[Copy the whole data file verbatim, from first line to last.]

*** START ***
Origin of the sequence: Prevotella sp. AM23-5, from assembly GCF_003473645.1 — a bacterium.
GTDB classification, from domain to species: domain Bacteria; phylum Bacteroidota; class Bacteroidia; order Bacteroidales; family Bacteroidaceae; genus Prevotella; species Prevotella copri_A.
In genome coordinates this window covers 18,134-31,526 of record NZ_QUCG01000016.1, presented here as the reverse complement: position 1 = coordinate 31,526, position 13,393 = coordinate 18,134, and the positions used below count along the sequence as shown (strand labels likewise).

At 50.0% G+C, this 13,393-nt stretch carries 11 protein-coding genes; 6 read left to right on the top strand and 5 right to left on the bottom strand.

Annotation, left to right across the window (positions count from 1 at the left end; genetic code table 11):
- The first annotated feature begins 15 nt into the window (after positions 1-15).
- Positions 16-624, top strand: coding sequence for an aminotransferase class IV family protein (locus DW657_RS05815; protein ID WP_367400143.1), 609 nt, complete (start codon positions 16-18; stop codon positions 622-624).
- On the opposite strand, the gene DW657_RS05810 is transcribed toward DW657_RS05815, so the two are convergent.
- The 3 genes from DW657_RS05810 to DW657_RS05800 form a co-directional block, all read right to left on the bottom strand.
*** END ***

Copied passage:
Origin of the sequence: Prevotella sp. AM23-5, from assembly GCF_003473645.1 — a bacterium.
GTDB classification, from domain to species: domain Bacteria; phylum Bacteroidota; class Bacteroidia; order Bacteroidales; family Bacteroidaceae; genus Prevotella; species Prevotella copri_A.
In genome coordinates this window covers 18,134-31,526 of record NZ_QUCG01000016.1, presented here as the reverse complement: position 1 = coordinate 31,526, position 13,393 = coordinate 18,134, and the positions used below count along the sequence as shown (strand labels likewise).

At 50.0% G+C, this 13,393-nt stretch carries 11 protein-coding genes; 6 read left to right on the top strand and 5 right to left on the bottom strand.

Annotation, left to right across the window (positions count from 1 at the left end; genetic code table 11):
- The first annotated feature begins 15 nt into the window (after positions 1-15).
- Positions 16-624, top strand: coding sequence for an aminotransferase class IV family protein (locus DW657_RS05815; protein ID WP_367400143.1), 609 nt, complete (start codon positions 16-18; stop codon positions 622-624).
- On the opposite strand, the gene DW657_RS05810 is transcribed toward DW657_RS05815, so the two are convergent.
- The 3 genes from DW657_RS05810 to DW657_RS05800 form a co-directional block, all read right to left on the bottom strand.